At its most basic, a wet nurse is a women who breastfeeds a baby that’s not her own. However, the term has implications far beyond that most basic relationship — one that presumably arose naturally in human history as a way of ensuring the survival of infants whose mothers could not breastfeed or had died in childbirth. So, historically speaking, what was the role of the wet nurse in society? And are wet nurses still a thing, or has the profession disappeared with the emergence of other, easier ways to feed babies that cannot be breastfed by their mothers?
What is a wet nurse?
The meaning of the term “wet nurse” is not as simple as it may seem on the surface, though. The role of wet nurses in society carries a rich and complex history. Even dictionary definitions of the term indicate a lot of variance and a spectrum of meaning. For example, Merriam Webster first defines the meaning of “wet nurse” as “to care for and breastfeed (another woman's baby)”. Interestingly, they offer a second definition as well; “to give constant and often excessive care to.” Meanwhile, the Cambridge Dictionary defines “wet nurse” within a purely historical context; “in the past, a woman employed to give her breast milk to another woman's baby.”
The history of wet nursing
Although social norms and cultural expectations played into the use of wet nurses, the practice of a lactating woman feeding another woman’s baby is age-old and has, historically, been a life-saving practice for some infants. As such, wet nursing is a practice that can be traced back to ancient times, and there is abundant evidence that wet nurses were particularly used by wealthy nobility ancient Egypt and ancient Greece, as noted in the paper “A History of Infant Feeding”, published in The Journal of Perinatal Education. The paper goes on to paint a board picture of the fact that wet nurses have been with us throughout history; “Wet nursing began as early as 2000 BC and extended until the 20th century. Throughout this time period, wet nursing evolved from an alternative of need (2000 BC) to an alternative of choice (950 BC to 1800 AD). It became a well organized profession with contracts and laws designed to regulate its practice.”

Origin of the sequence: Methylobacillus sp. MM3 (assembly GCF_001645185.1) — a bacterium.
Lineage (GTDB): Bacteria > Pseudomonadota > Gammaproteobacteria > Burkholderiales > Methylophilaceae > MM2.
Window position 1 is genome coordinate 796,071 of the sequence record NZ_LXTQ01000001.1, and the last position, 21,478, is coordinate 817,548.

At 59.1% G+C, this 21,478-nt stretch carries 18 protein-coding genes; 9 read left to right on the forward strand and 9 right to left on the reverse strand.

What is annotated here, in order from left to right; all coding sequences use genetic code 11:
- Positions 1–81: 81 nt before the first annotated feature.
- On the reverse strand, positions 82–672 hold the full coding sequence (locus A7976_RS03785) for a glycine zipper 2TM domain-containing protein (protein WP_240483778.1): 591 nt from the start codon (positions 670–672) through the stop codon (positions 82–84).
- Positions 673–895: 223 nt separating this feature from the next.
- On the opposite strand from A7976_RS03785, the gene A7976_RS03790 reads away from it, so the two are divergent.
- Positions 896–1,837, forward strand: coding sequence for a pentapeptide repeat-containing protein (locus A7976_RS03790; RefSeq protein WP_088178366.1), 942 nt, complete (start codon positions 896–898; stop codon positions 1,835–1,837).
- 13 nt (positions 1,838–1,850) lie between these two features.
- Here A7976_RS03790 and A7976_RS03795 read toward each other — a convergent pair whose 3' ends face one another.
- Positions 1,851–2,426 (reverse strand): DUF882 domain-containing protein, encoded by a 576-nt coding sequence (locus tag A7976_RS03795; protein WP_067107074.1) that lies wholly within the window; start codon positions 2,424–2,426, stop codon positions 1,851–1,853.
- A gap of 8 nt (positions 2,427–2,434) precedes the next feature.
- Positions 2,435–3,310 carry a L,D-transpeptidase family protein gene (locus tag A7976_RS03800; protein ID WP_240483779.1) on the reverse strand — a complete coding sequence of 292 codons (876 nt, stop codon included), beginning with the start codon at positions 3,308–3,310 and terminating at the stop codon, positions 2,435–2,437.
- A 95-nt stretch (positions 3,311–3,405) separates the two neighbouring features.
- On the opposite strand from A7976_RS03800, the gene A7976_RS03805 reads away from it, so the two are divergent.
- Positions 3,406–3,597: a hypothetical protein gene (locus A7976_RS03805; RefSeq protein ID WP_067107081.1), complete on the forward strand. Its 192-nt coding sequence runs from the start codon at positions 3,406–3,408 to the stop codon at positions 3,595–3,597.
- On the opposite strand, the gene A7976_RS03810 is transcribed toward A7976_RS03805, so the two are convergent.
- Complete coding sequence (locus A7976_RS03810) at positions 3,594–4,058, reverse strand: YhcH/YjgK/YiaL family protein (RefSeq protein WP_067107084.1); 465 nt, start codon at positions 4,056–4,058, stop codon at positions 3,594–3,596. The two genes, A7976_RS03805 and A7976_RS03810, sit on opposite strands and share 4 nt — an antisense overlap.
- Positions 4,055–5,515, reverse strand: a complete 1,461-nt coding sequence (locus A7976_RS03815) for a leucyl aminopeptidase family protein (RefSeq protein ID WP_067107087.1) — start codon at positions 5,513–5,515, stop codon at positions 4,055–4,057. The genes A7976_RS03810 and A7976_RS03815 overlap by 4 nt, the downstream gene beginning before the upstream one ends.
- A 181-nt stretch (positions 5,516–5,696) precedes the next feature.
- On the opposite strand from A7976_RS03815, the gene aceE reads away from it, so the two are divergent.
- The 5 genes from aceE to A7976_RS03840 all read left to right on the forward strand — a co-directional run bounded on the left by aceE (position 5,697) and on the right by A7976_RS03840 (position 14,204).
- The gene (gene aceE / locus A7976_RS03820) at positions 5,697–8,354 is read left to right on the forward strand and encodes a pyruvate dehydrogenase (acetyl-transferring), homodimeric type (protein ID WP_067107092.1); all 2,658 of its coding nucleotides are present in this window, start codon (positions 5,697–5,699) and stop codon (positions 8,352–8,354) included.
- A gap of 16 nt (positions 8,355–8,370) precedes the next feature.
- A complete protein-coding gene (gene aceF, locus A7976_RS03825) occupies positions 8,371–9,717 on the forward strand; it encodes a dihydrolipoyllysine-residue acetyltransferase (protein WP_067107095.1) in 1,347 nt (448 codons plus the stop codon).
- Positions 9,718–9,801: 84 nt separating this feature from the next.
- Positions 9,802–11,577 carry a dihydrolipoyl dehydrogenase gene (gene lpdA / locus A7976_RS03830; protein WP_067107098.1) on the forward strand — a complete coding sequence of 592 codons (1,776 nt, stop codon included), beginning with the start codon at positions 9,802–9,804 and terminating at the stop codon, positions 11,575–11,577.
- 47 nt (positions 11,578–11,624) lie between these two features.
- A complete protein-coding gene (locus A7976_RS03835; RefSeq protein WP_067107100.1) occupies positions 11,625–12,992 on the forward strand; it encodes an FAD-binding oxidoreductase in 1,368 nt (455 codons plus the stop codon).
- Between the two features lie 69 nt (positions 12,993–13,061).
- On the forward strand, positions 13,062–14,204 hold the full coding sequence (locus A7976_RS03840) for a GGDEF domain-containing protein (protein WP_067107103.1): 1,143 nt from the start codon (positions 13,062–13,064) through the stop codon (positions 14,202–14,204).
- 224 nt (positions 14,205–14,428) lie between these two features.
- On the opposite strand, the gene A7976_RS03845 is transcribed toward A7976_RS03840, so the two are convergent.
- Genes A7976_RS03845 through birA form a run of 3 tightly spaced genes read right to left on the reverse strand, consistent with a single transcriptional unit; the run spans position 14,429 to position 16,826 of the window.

Wet nurses in the middle ages
Despite its ancient roots, many of us perhaps most closely associate the term “wet nurse” with the Middle Ages, and indeed the use of wet nurses was particularly widespread in the Middle Ages and into the Renaissance in western Europe. “The profession of wet-nursing re-emerged as desirable in Europe in the 14th and 15th centuries when noble and upper-class women hired wet nurses to feed their infants. Wet nurses subsequently became highly respected, well paid and received both food and lodging for their services,” notes a 2016 paper entitled “From royal wet nurses to Facebook: The evolution of breastmilk sharing” published in the Breastfeeding Review.
Though the actual practice of nursing another woman’s baby was surely still in use, the use of wet nurses as a social status signifier began to fall out of fashion in the 17th century, explains Renaissance scholar Margaret L. King in a 2007 article published in Renaissance Quarterly. “During the seventeenth century in England and New England, mothers of the upper strata led the way to a modern ideology of maternal nursing. By the nineteenth century, as George Sussman has shown for modern France (Selling Mother’s Milk, 1982), it was not women of the elite, but of the poor, who outsourced the job of infant feeding.”